The Fed Just Gave You the All-Clear to Buy This Sector


Yesterday marked another historic move by the Federal Reserve to keep the federal funds lending rate near zero through late 2014. This is significantly longer than the projection of mid-2013 that the Fed has been giving the market for months now.

This news is music to the ears of prospective homebuyers and anyone looking to refinance a rather strenuous debt load. But it's also incredibly good news for one particular sector of the stock market -- mortgage real estate investment trusts.

Mortgage REITs turn a profit on the difference between the rate at which they borrow (the federal funds rate) and the higher rate at which they lend. After paying for day-to-day operations and reinvesting in the business, they dole out at least 90% of the remaining income to shareholders. As interest rates rise, the amount of profit that mortgage REITs bring in shrinks as well because their margins contract. With the Fed pledging to lock in rates at historic lows for at least the next two-plus years, it has essentially given the green light to go mortgage-REIT dividend hunting.

Take a look at just some of the current yields in the mortgage REIT sector:


Current Yield

Annaly Capital Management (NYS: NLY)


Capstead Mortgage (NYS: CMO)


American Capital Agency (NAS: AGNC)


Invesco Mortgage Capital (NYS: IVR)


Chimera Investment (NYS: CIM)


Source: Yahoo! Finance.

The first thing you'll notice is the consistency in delivering high yields across the sector. With the assurance from the Fed that lending rates will remain low through 2014, this gives many of these companies a green light to continue to be a little more aggressive, which should, in the end, translate into more dividends.

Another thing to remember is that not all mortgage REITs are created equally. Annaly Capital, for instance, invests the majority of its portfolio in U.S. government-backed securities. Although these aren't risk-free, it's nearly as close as you're going to get. Agency Capital also invests in government-backed securities, but boasts significantly more leverage than Annaly. If interest rates don't move against it, the payoff from the extra leverage could be worth it. Capstead, on the other hand, boasts more leverage than Annaly, but it has one of the lower interest-rate spreads. Finally, Invesco and Chimera invest in riskier assets that aren't necessarily backed by the U.S. government. This strategy can be just as profitable as Annaly's or Agency Capital's, but it can also carry more implied risk without the safety of AAA-rated government securities.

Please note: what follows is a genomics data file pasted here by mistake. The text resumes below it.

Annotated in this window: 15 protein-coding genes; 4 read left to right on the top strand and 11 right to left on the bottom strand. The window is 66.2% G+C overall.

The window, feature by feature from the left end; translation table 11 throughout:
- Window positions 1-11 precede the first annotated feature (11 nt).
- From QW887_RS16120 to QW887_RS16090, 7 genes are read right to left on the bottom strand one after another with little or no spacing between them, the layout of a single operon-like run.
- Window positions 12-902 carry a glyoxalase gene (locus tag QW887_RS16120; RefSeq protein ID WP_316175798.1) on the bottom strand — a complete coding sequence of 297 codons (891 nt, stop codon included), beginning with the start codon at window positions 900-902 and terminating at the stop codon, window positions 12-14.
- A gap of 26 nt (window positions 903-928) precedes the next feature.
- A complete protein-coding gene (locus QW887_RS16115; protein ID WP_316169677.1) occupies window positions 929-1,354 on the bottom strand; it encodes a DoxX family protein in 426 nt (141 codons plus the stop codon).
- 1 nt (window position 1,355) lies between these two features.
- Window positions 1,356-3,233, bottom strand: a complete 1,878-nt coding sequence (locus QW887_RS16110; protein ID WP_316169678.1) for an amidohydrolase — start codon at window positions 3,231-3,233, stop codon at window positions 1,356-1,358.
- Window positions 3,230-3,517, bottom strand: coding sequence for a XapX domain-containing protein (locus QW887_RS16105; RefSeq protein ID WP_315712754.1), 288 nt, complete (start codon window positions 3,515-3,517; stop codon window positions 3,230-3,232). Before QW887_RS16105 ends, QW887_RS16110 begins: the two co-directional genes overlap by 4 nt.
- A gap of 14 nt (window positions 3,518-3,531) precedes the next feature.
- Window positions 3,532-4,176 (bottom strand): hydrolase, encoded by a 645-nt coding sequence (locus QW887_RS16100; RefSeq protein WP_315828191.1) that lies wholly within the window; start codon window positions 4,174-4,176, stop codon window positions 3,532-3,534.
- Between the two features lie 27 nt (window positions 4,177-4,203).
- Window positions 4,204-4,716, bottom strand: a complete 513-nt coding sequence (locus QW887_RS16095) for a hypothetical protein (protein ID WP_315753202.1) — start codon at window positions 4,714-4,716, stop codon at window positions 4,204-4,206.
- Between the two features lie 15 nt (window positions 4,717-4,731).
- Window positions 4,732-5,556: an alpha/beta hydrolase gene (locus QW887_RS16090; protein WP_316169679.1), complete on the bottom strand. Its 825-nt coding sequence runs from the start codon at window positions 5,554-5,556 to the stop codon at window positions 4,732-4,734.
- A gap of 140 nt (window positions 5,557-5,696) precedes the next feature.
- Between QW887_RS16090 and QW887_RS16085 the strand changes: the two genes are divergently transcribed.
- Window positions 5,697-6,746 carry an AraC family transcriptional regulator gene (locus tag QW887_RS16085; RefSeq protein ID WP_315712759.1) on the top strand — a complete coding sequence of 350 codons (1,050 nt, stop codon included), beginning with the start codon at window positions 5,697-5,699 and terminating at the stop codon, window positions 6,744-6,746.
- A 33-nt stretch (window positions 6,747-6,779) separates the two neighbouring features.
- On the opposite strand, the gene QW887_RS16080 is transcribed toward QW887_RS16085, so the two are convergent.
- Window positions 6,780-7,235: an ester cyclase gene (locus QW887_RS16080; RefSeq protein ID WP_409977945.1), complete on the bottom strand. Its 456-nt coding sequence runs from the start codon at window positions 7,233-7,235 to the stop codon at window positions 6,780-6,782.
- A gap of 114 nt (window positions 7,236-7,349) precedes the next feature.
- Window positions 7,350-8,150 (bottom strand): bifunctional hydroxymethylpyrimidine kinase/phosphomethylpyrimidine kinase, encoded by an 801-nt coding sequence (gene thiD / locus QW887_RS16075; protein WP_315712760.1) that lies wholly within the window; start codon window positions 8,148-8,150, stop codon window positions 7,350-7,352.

There is always the chance as well that mortgage rates could continue to fall and mortgage REITs' spreads could shrink. Most interest rate spreads, as Fool colleague Ilan Moscovitz has so kindly pointed out for us, are off their highs, but are still high by historical standards.

That's a risk I personally am willing to take, and it's just another reason that income-seeking investors need to be paying very close attention to the mortgage REIT sector.

Something else income-seeking investors would be wise to pay attention to is our latest special report, "3 Stocks That Will Help You Retire Rich." Our analysts have uncovered three companies that could help you build long-term wealth, and best of all, this report is completely free to you for a limited time, so don't miss out!

At the time thisarticle was published Fool contributor Sean Williams has no material interest in any companies mentioned in this article. You can follow him on CAPS under the screen name TMFUltraLong, track every pick he makes under the screen name TrackUltraLong, and check him out on Twitter, where he goes by the handle @TMFUltraLong. The Motley Fool owns shares of Annaly Capital Management and Chimera Investment. Motley Fool newsletter services have recommended buying shares of Annaly Capital Management. Try any of our Foolish newsletter services free for 30 days. We Fools don't all hold the same opinions, but we all believe that considering a diverse range of insights makes us better investors. The Motley Fool has a disclosure policy that's always on the lookout for a rock-solid payout.

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